Further, the present invention relates to a fuel cell formed by stacking a membrane electrode assembly and a separator in a stacking direction, and in the fuel cell, the membrane electrode assembly includes a pair of electrodes, and an electrolyte membrane interposed between the electrodes, a first reactant gas flow field is formed in the fuel cell for supplying a first reactant gas along one of electrode surfaces, and a second reactant gas flow field is formed in the fuel cell for supplying a second reactant gas along the other of the electrode surfaces.

A first reactant gas supply passage and a first reactant gas discharge passage extend through the separator at one set of diagonal positions for flowing the first reactant gas in the stacking direction, and a second reactant gas supply passage and a second reactant gas discharge passage extend through the separator at the other set of diagonal positions for flowing the second reactant gas in the stacking direction.

An inlet buffer for at least connecting the first reactant gas supply passage and the first reactant gas flow field is formed on one surface of the separator. The inlet buffer includes a first inlet buffer area adjacent to the first reactant gas supply passage, and a second inlet buffer area adjacent to the first reactant gas flow field. Grooves of the first inlet buffer area are deeper than grooves of the second inlet buffer area in the stacking direction.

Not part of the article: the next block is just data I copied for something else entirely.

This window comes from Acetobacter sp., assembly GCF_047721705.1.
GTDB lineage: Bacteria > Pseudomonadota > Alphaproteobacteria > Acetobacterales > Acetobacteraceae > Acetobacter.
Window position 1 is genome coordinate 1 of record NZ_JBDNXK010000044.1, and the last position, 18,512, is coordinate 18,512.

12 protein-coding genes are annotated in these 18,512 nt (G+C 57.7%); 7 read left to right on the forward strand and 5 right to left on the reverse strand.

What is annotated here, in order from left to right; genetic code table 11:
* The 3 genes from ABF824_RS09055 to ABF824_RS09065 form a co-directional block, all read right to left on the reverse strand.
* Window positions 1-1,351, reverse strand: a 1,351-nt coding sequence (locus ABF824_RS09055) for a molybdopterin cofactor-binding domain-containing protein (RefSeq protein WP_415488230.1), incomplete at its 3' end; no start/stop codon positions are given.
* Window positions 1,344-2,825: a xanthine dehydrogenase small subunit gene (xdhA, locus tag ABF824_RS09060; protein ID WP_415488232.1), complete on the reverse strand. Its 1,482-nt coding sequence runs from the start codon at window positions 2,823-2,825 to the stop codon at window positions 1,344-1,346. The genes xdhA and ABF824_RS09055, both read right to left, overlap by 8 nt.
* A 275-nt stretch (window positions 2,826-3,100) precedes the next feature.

According to the present invention, the grooves of the first buffer area adjacent to the reactant gas passage are deeper than the grooves of the second buffer area adjacent to the reactant gas flow field in the stacking direction. Thus, in the structure, for example, the reactant gas supplied from the reactant gas passage to the first buffer area is distributed uniformly over the first buffer area. Even if the width of the opening of the reactant gas passage is small, by the first buffer area having the deep grooves near the reactant gas passage, in effect, the width of the opening of the reactant gas passage becomes large. Accordingly, the reactant gas can be supplied uniformly and reliably from the reactant gas passage to the entire reactant gas flow field through the buffer.

The grooves of the second buffer area adjacent to the reactant gas flow field are shallower than the grooves of the first buffer area. Thus, in the structure, for example, at the time of forming the other reactant gas flow field on the back surface of the reactant gas flow field, the depth of the grooves in the buffer area in the other reactant gas flow field can be sufficient.

Accordingly, variation in power generation due to decrease in the flow rate of the fuel gas, and generation of the concentration overpotential is prevented reliably, and the desired power generation performance is achieved stably.